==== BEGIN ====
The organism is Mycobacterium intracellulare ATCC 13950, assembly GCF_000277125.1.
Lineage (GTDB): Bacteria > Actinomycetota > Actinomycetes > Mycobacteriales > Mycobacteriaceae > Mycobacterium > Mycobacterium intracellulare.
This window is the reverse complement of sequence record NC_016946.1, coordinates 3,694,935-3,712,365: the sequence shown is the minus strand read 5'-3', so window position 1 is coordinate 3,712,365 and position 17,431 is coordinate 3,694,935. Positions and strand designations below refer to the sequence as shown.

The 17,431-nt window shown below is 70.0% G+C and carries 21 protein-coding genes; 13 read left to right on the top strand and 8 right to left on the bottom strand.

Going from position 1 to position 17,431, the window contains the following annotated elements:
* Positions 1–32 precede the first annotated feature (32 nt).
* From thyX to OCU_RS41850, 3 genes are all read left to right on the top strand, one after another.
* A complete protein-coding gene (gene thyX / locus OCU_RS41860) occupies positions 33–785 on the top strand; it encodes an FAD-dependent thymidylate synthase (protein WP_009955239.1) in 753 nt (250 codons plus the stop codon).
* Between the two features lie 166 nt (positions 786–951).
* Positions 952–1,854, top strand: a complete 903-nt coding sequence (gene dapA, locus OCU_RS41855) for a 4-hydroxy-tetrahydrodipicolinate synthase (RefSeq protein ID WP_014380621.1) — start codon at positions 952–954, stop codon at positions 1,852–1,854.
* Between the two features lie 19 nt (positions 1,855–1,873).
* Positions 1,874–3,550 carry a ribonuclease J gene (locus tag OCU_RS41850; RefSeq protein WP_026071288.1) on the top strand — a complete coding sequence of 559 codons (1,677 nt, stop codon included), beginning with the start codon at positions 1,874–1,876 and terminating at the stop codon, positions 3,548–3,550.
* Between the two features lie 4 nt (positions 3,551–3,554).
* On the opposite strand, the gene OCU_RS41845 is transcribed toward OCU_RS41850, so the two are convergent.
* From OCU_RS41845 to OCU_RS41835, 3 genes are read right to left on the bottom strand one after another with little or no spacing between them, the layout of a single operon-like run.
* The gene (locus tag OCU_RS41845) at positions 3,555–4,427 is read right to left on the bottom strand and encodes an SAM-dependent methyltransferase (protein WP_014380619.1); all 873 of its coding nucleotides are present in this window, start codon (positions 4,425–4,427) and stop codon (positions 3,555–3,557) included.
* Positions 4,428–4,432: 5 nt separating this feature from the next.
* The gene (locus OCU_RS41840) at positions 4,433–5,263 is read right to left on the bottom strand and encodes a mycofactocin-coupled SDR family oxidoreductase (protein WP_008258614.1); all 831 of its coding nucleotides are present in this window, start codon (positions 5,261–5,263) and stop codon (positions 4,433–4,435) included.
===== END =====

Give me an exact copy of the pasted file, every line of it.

The organism is Mycobacterium intracellulare ATCC 13950, assembly GCF_000277125.1.
Lineage (GTDB): Bacteria > Actinomycetota > Actinomycetes > Mycobacteriales > Mycobacteriaceae > Mycobacterium > Mycobacterium intracellulare.
This window is the reverse complement of sequence record NC_016946.1, coordinates 3,694,935-3,712,365: the sequence shown is the minus strand read 5'-3', so window position 1 is coordinate 3,712,365 and position 17,431 is coordinate 3,694,935. Positions and strand designations below refer to the sequence as shown.

The 17,431-nt window shown below is 70.0% G+C and carries 21 protein-coding genes; 13 read left to right on the top strand and 8 right to left on the bottom strand.

Going from position 1 to position 17,431, the window contains the following annotated elements:
* Positions 1–32 precede the first annotated feature (32 nt).
* From thyX to OCU_RS41850, 3 genes are all read left to right on the top strand, one after another.
* A complete protein-coding gene (gene thyX / locus OCU_RS41860) occupies positions 33–785 on the top strand; it encodes an FAD-dependent thymidylate synthase (protein WP_009955239.1) in 753 nt (250 codons plus the stop codon).
* Between the two features lie 166 nt (positions 786–951).
* Positions 952–1,854, top strand: a complete 903-nt coding sequence (gene dapA, locus OCU_RS41855) for a 4-hydroxy-tetrahydrodipicolinate synthase (RefSeq protein ID WP_014380621.1) — start codon at positions 952–954, stop codon at positions 1,852–1,854.
* Between the two features lie 19 nt (positions 1,855–1,873).
* Positions 1,874–3,550 carry a ribonuclease J gene (locus tag OCU_RS41850; RefSeq protein WP_026071288.1) on the top strand — a complete coding sequence of 559 codons (1,677 nt, stop codon included), beginning with the start codon at positions 1,874–1,876 and terminating at the stop codon, positions 3,548–3,550.
* Between the two features lie 4 nt (positions 3,551–3,554).
* On the opposite strand, the gene OCU_RS41845 is transcribed toward OCU_RS41850, so the two are convergent.
* From OCU_RS41845 to OCU_RS41835, 3 genes are read right to left on the bottom strand one after another with little or no spacing between them, the layout of a single operon-like run.
* The gene (locus tag OCU_RS41845) at positions 3,555–4,427 is read right to left on the bottom strand and encodes an SAM-dependent methyltransferase (protein WP_014380619.1); all 873 of its coding nucleotides are present in this window, start codon (positions 4,425–4,427) and stop codon (positions 3,555–3,557) included.
* Positions 4,428–4,432: 5 nt separating this feature from the next.
* The gene (locus OCU_RS41840) at positions 4,433–5,263 is read right to left on the bottom strand and encodes a mycofactocin-coupled SDR family oxidoreductase (protein WP_008258614.1); all 831 of its coding nucleotides are present in this window, start codon (positions 5,261–5,263) and stop codon (positions 4,433–4,435) included.